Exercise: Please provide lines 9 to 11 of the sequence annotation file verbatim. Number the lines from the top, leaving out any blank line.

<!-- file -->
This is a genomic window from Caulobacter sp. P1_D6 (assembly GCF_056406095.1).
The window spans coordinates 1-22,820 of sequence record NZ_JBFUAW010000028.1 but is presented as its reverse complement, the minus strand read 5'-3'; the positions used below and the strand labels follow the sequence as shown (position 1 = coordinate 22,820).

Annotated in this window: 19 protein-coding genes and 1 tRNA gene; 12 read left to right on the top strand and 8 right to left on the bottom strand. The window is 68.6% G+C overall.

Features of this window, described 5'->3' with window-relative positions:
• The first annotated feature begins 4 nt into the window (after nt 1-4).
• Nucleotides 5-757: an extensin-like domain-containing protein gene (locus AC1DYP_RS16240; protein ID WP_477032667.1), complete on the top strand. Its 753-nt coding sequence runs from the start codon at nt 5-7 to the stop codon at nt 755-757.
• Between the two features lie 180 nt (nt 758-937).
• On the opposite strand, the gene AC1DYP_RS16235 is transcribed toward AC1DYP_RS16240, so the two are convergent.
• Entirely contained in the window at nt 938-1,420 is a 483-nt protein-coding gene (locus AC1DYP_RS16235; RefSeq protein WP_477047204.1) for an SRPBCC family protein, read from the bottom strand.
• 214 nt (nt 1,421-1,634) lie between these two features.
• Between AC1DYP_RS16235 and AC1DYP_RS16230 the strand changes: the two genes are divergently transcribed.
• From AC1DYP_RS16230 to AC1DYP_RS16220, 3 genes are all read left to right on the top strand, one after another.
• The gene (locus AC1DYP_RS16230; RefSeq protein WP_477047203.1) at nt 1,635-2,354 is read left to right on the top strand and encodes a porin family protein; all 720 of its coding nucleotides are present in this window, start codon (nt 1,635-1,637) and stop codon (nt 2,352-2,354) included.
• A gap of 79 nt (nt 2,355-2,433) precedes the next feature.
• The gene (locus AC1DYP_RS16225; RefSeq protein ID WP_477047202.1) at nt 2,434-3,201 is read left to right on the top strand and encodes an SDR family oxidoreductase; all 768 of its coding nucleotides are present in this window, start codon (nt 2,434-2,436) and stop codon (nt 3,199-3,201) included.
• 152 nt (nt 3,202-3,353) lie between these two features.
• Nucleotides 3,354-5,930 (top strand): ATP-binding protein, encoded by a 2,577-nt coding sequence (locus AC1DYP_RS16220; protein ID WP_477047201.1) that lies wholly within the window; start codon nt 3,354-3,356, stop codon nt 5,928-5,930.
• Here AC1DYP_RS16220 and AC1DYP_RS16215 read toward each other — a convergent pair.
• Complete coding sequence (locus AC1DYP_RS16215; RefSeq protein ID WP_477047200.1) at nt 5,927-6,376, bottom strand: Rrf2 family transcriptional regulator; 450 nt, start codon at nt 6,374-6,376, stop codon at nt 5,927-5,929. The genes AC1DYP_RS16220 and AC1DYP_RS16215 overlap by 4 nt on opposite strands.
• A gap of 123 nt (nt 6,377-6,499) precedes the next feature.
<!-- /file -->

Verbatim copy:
• Entirely contained in the window at nt 938-1,420 is a 483-nt protein-coding gene (locus AC1DYP_RS16235; RefSeq protein WP_477047204.1) for an SRPBCC family protein, read from the bottom strand.
• 214 nt (nt 1,421-1,634) lie between these two features.
• Between AC1DYP_RS16235 and AC1DYP_RS16230 the strand changes: the two genes are divergently transcribed.